The carving is absolutely beautiful. It spins smoothly in your hand. Oh, the delight of spinning with hand-carved Cherry wood. But still, there was a need to arise. Feeling that need for a new spindle so I went on-line and purchased a Tibetan spindle, and when I give it a test run, I’ll let you know how it all turns out. Already, I’m seated on the edge of my seat like a child waiting for some sort of surprise that surpasses all others. My expectations are to spin mouth watering beautiful lace yarn. My Heart weakens……!

FIBER ADDICTION

Well, it has been quite some time since I have been here to blog about my addiction as a fiber artist, and today is the perfect day to catch up. The  Sun is shining with a slight blow of northward bound winds, here in Bradenton, Florida. Of course, the squirrel friends have been around today for their daily dose of peanuts. And; as most of my friends know, I have been up to purchasing all kinds of fiber, and those fibers include such fleeces as Shetland, Icelandic, Targhee, Border Leicester, Merino and many more. Like most fiber artist I have a stash of fiber that is more than the average fiber artist can possibly spin in one year. Is it the smell of the fiber? Is it the color of the fiber? Is it the feel or textures of the fibers? As a practicing fiber artist I can honestly say it is all of the above that we all as fiber artist collectively crave….and the need for more  fiber seems to be endless. Some may laugh when I tell them of my secret…my secret of having an entire room dedicated to bins-upon-bins of fiber stacked high enough to reach the ceiling from the level of the floor and then when space runs out, my secret stash is stuffed into space-bags de-aired and compressed to make room for more savory fibers to add to the stash. Lately, I have spent a great deal of time dyeing fibers with Jacquard fiber dyes  and then spinning these beautiful fibers into glorious yarns ready to be knit with.   Today I decided that I should share some of the fibers that I have been spinning with you. So, I have enclosed a short slide show for your viewing. You will be viewing two of my new yarns Diamond Head (918 yards) which is a fingering weight yarn and LakeSide (259 yards) which is a bulky weight yarn. Enjoy….as much as I do, and be certain to come back for more.  And, yes I certainly promise to return soon with more to show you.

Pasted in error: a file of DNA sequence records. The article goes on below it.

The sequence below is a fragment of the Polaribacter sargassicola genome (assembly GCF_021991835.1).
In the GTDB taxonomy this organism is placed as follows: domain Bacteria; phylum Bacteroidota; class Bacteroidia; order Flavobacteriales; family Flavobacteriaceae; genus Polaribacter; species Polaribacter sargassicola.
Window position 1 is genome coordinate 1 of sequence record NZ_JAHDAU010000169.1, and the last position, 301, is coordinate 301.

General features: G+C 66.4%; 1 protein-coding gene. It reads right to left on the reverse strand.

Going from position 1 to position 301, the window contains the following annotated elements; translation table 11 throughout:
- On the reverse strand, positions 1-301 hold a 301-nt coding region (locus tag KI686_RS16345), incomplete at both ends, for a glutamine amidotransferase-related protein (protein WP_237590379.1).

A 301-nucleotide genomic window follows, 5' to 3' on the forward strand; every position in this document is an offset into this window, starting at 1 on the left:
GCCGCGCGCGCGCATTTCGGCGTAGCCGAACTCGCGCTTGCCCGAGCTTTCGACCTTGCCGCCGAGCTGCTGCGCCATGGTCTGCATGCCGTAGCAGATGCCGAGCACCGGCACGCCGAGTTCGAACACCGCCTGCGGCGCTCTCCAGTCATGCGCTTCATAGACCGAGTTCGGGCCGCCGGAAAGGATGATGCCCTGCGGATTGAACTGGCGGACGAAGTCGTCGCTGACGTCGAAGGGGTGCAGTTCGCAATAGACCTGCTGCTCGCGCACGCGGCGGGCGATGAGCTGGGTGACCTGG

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WHAT COLOR MERINO

Well, ended up with 949 feet of a single ply yarn from spinning the Merino fleece. I had wanted to ply it into a 3 strand Navajo ply. The single ply was too thin and kept rolling back upon itself. Hence, I decided to go ahead with a 2 ply yarn. The end result is beautiful. I like how Merino has that spongy kind of bounce to it and when put into more than a single ply you get more bounce for your money.  Now I must decide what color to dye this skein of yarn and what I will name it. I was thinking maybe  a color in the red family, and then I was thinking perhaps something in the purple family,  and then I thought of yellows and reds that blend into oranges. The possibilities are endless. Will come back and finish this post once I have come up with my final decision.